How much does a Critical Illness Plan cost?
The premium will depend on your age and the number of critical illnesses covered under the plan.
Given the narrow scope of coverage and the defined benefit nature, do not expect premium to be very high.
I list the premium for Rs 10 lacs cover for a 35-year-old male.
Have picked the plans randomly (I could find the premiums about these plans easily). Please note that the premium can change each year or after a fixed number of years.
Cancer and Cardiac Care Plans
Now, the insurers have launched disease specific products too, primarily to cover cancer and cardiac issues.
For instance, you can have a plan that covers only 1 critical illness, say cancer. Or cardiac conditions. Therefore, if you foresee the risk of a particular illness to be high (and such a plan exists), you can buy that plan.
Plus, the insurer could structure the product that has both defined benefit and indemnity benefits. Say, pays a lumpsum on diagnosis and reimburses/pays hospitalization bills too.
Enhanced health cover vs. Critical Illness Insurance plan
You considered buying a critical illness health insurance plan because you were worried that your regular health plan won’t be able to meet the treatment expenses of a critical illness.
What about enhancing your health cover?
After all, a regular health insurance plan offers a much wider coverage than a Critical Illness plan. I have picked up plans from two insurance companies. You can see there is not much difference in terms of premium for
- Separate health cover (10 lacs) and Critical Illness Plan (Rs 10 lacs)
- Health cover of Rs 20 lacs
Easy to note that marginal cost of health is not very high. For insurance, to double the cover from 10 lacs to 20 lacs, you just must pay only 25-30% more.
Premium-wise, there is not much difference (Higher health cover Vs. Lower Health cover + Critical illness plan).
Therefore, the decision must be based around preferred way of coverage.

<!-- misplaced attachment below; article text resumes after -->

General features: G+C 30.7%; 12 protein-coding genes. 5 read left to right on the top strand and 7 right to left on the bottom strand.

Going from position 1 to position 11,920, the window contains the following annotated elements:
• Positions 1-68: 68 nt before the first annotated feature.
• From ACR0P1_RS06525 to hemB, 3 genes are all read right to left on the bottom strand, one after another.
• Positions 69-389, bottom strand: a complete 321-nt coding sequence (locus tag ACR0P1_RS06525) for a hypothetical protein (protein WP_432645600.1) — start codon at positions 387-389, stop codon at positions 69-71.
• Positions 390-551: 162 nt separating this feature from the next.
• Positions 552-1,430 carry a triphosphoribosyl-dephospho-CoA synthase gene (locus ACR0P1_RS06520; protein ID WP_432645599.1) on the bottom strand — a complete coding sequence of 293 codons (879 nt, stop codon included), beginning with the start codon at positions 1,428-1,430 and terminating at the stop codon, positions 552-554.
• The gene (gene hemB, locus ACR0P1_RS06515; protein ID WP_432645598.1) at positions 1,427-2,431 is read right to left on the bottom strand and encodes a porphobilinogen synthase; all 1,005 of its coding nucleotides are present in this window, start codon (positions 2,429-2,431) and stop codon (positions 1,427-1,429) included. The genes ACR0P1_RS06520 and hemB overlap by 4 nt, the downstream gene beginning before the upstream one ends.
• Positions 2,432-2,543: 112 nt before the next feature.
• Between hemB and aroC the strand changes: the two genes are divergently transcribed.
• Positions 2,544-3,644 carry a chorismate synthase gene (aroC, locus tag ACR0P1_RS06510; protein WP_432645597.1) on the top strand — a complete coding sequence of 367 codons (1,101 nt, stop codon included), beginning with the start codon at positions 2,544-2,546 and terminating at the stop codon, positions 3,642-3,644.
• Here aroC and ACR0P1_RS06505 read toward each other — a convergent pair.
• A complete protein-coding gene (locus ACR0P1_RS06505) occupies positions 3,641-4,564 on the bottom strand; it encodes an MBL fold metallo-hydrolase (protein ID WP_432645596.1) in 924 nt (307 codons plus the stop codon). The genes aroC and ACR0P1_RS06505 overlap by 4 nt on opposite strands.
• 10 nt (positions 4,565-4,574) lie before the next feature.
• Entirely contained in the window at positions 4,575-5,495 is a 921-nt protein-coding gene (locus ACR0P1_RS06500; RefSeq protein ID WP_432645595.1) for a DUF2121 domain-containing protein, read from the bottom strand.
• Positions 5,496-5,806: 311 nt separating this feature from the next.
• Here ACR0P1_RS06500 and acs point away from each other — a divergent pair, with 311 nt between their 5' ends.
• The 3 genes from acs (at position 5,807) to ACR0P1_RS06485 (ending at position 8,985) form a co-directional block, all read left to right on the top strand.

Should you buy a Critical Illness Insurance plan?
I have a strong opinion on many insurance matters. For example, don’t buy traditional life insurance plans. Purchase a pure term cover to meet your life insurance needs.
However, in this case, I do not have a black and white answer.
A critical illness plan has many merits. Given the defined benefit nature of product, you can use the money whichever way you want. You can even go abroad for treatment that most regular health plans won’t cover. You can use it for non-hospitalization expenses too (that regular health plans won’t cover).
If you have a family history of any critical illness (there is a genetic disposition to the illness), it makes sense to spend some money to guard against that illness. And yes, do make full disclosures while purchasing the policy.
At the same time, there are several limitations too due to restrictive nature of definition of various illnesses and the survival period clause. However, the biggest drawback is that a critical illness policy ceases once the company pays Sum Assured on diagnosis of a critical illness. Regular health plans continue as long as you keep paying the premium (irrespective of whether you make a claim or not). Hospitalization for all the critical illness will likely be covered under your regular health plan.
Consider these aspects.
- A Critical Illness Insurance plan will pay just once. What will you do after that? A Health insurance plan can pay multiple times. The coverage under health insurance plans also reset every year.
- You need critical illness insurance plan to fund the expenses for treatment of a major illness. A health insurance plan will cover most of those expenses too.